Hi @Yunfei_Xie !!
let when it comes to hoisting.
For variables declared with
var, the declaration is hoisted to the top of the current scope, but the initialization (assignment) remains in place. This means that the variable is hoisted with an initial value of
undefined until the assignment is encountered in the code.
console.log(x); // Outputs: undefined
var x = 5;
In the above example, the variable
x is hoisted to the top, but its value is
undefined at that point. The assignment
x = 5 happens later in the code.
On the other hand, variables declared with
const are also hoisted to the top of the current scope, but they are not initialized (unlike
var). This is called the “temporal dead zone” (TDZ). If we try to access a
const variable before its declaration, we’ll encounter a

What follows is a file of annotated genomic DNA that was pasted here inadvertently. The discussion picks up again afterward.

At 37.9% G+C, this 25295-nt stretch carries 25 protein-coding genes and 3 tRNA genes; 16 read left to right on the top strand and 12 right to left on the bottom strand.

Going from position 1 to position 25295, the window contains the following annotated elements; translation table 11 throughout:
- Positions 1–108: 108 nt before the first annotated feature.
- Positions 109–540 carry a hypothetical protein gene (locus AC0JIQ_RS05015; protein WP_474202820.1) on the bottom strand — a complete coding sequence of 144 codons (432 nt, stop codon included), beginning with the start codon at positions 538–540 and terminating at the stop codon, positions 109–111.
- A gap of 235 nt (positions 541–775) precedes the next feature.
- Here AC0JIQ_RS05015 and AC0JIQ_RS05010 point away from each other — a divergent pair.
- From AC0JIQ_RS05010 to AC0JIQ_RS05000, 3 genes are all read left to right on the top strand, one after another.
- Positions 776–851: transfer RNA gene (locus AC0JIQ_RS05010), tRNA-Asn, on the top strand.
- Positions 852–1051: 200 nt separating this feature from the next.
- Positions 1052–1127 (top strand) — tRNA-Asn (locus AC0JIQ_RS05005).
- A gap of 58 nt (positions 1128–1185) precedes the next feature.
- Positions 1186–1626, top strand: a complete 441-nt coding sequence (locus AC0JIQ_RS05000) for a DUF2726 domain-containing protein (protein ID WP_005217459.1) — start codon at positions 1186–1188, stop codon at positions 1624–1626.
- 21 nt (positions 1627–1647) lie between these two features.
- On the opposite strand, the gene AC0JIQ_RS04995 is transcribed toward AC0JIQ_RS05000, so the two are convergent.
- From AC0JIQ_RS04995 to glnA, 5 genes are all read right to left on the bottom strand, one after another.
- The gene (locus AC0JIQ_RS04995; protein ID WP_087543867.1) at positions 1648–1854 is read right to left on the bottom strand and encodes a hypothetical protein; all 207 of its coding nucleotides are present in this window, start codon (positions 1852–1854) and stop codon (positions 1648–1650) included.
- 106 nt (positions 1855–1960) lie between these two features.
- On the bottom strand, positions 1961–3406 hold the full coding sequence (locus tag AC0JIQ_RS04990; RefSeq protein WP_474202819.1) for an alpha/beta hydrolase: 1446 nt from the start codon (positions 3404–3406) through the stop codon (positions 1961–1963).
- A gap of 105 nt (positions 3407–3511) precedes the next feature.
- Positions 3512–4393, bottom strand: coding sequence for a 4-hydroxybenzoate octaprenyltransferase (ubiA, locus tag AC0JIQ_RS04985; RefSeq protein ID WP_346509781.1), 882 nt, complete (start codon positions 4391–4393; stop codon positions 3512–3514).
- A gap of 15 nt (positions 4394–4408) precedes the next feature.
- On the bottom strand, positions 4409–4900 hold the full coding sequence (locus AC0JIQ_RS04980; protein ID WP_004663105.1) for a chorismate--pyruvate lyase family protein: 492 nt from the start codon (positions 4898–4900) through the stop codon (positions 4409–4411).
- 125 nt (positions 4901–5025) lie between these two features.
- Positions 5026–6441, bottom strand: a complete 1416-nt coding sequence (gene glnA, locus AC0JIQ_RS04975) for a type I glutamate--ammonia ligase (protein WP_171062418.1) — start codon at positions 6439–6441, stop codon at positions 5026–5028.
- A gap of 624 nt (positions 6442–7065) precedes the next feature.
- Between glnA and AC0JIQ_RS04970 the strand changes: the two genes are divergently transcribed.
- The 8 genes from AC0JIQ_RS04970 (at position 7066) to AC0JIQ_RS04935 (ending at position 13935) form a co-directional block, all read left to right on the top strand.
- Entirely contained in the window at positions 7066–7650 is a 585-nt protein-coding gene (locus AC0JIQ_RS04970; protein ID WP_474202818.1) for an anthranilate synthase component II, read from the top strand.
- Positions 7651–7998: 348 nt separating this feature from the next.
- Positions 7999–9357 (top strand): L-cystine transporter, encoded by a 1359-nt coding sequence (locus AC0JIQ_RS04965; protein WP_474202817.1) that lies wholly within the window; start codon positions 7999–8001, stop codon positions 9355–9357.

console.log(y); // ReferenceError: Cannot access 'y' before initialization
let y = 5;
In the example above, trying to access the variable
y before its declaration results in a
ReferenceError because the TDZ prevents accessing the variable until it’s fully declared.
In summary, both
let declarations are hoisted to the top of their scope, but
var variables are initialized with
let variables (and
const variables) are not initialized until their declaration is reached. The TDZ for
const variables provides a more strict behavior, avoiding accidental use before the declaration and promoting better code practices.
I hope it helps. Happy Learning